Indian Prime Minister Narendra Modi has secured another five-year term after winning a landslide general election victory.
Results so far show his Bharatiya Janata Party (BJP) is set to win about 300 of the 543 seats in parliament.
The main opposition alliance, which is headed by Rahul Gandhi’s Congress party, has admitted defeat.
The vote had been widely viewed as a referendum on the prime minister’s Hindu nationalist politics.
“We all want a new India. I want to bow down my head and say thank you,” Mr Modi said in a victory address to BJP supporters on Thursday evening.
Over 600 million people voted in a marathon six-week process.
Mr Modi has not just exceeded exit poll predictions but has also won a larger share of the vote than the 2014 elections, partial results show.
At a press conference in Delhi, opposition leader Mr Gandhi conceded the general election as well as his Amethi seat in Uttar Pradesh – which he had held since 2004 and his family had held for decades.
What are the numbers?
Partial and declared results show Mr Modi’s BJP is projected to win 300 seats, while the main opposition alliance headed by Rahul Gandhi’s Congress party is expected to win fewer than 100.
A party or coalition needs at least 272 seats to secure a majority in the 543-member lower house of parliament, or Lok Sabha.
In 2014, the BJP won 282 seats – the biggest victory by any party in 30 years – and with its allies it secured 336 seats in that parliament.
The Congress, which won just 44, suffered its worst defeat in 2014 and with its allies took up just 60 seats in the lower house.
This year, there were 900 million voters eligible to take part in seven rounds of voting, making it the largest election the world had ever seen.
Results are being released in phases by the Election Commission but a final result may not be known for several hours or longer.
Narendra Modi made this an election all about himself.
He should have faced some anti-incumbent feeling. Joblessness has risen to a record high, farm incomes have plummeted and industrial production has slumped.
Many Indians were hit hard by the currency ban (also known as demonetisation), which was designed to flush out undeclared wealth, and there were complaints about what critics said was a poorly-designed and complicated uniform sales tax.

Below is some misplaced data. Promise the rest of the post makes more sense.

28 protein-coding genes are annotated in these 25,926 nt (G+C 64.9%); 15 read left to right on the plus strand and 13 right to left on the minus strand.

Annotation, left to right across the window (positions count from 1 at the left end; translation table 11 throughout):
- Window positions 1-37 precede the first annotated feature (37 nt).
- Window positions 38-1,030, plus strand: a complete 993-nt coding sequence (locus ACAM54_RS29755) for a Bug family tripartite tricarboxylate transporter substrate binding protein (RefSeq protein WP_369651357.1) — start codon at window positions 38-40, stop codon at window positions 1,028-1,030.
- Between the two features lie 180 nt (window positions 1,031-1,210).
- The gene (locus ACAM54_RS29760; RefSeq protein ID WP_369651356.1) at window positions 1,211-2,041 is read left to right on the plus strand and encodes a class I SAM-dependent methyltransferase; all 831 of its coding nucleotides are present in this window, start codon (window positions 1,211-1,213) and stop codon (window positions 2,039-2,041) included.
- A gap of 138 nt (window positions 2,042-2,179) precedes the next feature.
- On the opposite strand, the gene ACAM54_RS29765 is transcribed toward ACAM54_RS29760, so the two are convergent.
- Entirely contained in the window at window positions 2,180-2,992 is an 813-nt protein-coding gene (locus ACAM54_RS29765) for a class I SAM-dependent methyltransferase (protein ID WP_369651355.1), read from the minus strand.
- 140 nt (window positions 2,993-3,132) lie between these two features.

The results prove that people are not yet blaming Mr Modi for this.
A combination of nationalist rhetoric, subtle religious polarisation and a slew of welfare programmes helped Mr Modi to coast to a second successive win. He also mined national security as a vote-getter in a manner never seen in a general election in recent history.
“It is all right if there’s little development, but Modi is keeping the nation secure and keeping India’s head high,” a voter in the eastern city of Kolkata told me.
Mr Modi is a strongman, and people possibly love him for that.
What has the response been?
“This election was fought not by politicians but the people of this country – but it’s the people of this country who have emerged victorious,” Mr Modi told thousands of supporters at the BJP’s headquarters in Delhi.
“We will never give up our ideals, our humility and our culture,” he added.
Party members cheered, banged drums and set off fireworks when the results started to emerge. As the prime minister arrived, he was showered with rose petals.
Foreign Minister Sushma Swaraj, a senior BJP leader, said in a tweet that the BJP had won a “massive victory”.
Pakistani Prime Minister Imran Khan congratulated Mr Modi for his victory on Twitter and said he looked forward to working with him for “peace, progress and prosperity in South Asia”.
The BBC’s Zubair Ahmed in Delhi says Congress Party staff, who had been hoping for a much improved performance, looked lost for words.
Where were the key contests?
The BJP is projected to win more than 50 percent of the vote in the huge northern state of Uttar Pradesh, which sends more MPs to parliament than any other state (80).
This took election observers by surprise as the party was expected to be seriously challenged by a tie-up between two powerful regional parties, the Bahujan Samaj Party (BSP) and Samajwadi Party (SP), which had previously been bitter rivals. — BBC